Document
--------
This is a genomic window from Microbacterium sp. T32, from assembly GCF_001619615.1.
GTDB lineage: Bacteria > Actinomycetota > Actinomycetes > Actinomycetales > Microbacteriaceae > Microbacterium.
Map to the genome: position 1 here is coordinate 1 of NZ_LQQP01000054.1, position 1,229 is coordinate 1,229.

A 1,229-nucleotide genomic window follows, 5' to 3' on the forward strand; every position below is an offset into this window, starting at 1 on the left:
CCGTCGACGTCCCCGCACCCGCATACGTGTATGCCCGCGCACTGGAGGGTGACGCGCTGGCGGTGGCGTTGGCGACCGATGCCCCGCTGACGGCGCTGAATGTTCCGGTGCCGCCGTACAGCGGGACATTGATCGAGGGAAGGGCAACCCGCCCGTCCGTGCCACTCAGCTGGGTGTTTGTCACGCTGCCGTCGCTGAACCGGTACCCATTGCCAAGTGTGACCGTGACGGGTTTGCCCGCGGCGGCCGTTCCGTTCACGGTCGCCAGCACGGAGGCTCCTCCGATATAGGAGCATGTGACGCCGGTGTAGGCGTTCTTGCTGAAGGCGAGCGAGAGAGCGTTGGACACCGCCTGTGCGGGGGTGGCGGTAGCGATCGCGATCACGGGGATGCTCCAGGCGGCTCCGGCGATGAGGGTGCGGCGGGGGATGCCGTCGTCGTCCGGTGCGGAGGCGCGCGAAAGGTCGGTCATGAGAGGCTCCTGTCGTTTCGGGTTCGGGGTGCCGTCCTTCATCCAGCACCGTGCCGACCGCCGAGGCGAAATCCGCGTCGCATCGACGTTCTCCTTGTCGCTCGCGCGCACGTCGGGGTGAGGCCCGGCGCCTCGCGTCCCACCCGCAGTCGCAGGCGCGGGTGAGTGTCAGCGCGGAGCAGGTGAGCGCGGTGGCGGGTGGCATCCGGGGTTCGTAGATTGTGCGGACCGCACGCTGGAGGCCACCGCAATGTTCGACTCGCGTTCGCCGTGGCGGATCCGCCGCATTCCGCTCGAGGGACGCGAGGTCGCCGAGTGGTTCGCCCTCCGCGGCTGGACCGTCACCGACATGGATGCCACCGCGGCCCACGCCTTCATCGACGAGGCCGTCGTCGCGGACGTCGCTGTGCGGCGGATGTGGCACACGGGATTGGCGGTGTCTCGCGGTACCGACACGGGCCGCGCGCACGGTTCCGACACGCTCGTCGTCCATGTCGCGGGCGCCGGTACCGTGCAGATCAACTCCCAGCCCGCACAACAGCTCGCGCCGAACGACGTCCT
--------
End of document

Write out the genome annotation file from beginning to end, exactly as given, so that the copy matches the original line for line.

This is a genomic window from Microbacterium sp. T32, from assembly GCF_001619615.1.
GTDB lineage: Bacteria > Actinomycetota > Actinomycetes > Actinomycetales > Microbacteriaceae > Microbacterium.
Map to the genome: position 1 here is coordinate 1 of NZ_LQQP01000054.1, position 1,229 is coordinate 1,229.

A 1,229-nucleotide genomic window follows, 5' to 3' on the forward strand; every position below is an offset into this window, starting at 1 on the left:
CCGTCGACGTCCCCGCACCCGCATACGTGTATGCCCGCGCACTGGAGGGTGACGCGCTGGCGGTGGCGTTGGCGACCGATGCCCCGCTGACGGCGCTGAATGTTCCGGTGCCGCCGTACAGCGGGACATTGATCGAGGGAAGGGCAACCCGCCCGTCCGTGCCACTCAGCTGGGTGTTTGTCACGCTGCCGTCGCTGAACCGGTACCCATTGCCAAGTGTGACCGTGACGGGTTTGCCCGCGGCGGCCGTTCCGTTCACGGTCGCCAGCACGGAGGCTCCTCCGATATAGGAGCATGTGACGCCGGTGTAGGCGTTCTTGCTGAAGGCGAGCGAGAGAGCGTTGGACACCGCCTGTGCGGGGGTGGCGGTAGCGATCGCGATCACGGGGATGCTCCAGGCGGCTCCGGCGATGAGGGTGCGGCGGGGGATGCCGTCGTCGTCCGGTGCGGAGGCGCGCGAAAGGTCGGTCATGAGAGGCTCCTGTCGTTTCGGGTTCGGGGTGCCGTCCTTCATCCAGCACCGTGCCGACCGCCGAGGCGAAATCCGCGTCGCATCGACGTTCTCCTTGTCGCTCGCGCGCACGTCGGGGTGAGGCCCGGCGCCTCGCGTCCCACCCGCAGTCGCAGGCGCGGGTGAGTGTCAGCGCGGAGCAGGTGAGCGCGGTGGCGGGTGGCATCCGGGGTTCGTAGATTGTGCGGACCGCACGCTGGAGGCCACCGCAATGTTCGACTCGCGTTCGCCGTGGCGGATCCGCCGCATTCCGCTCGAGGGACGCGAGGTCGCCGAGTGGTTCGCCCTCCGCGGCTGGACCGTCACCGACATGGATGCCACCGCGGCCCACGCCTTCATCGACGAGGCCGTCGTCGCGGACGTCGCTGTGCGGCGGATGTGGCACACGGGATTGGCGGTGTCTCGCGGTACCGACACGGGCCGCGCGCACGGTTCCGACACGCTCGTCGTCCATGTCGCGGGCGCCGGTACCGTGCAGATCAACTCCCAGCCCGCACAACAGCTCGCGCCGAACGACGTCCT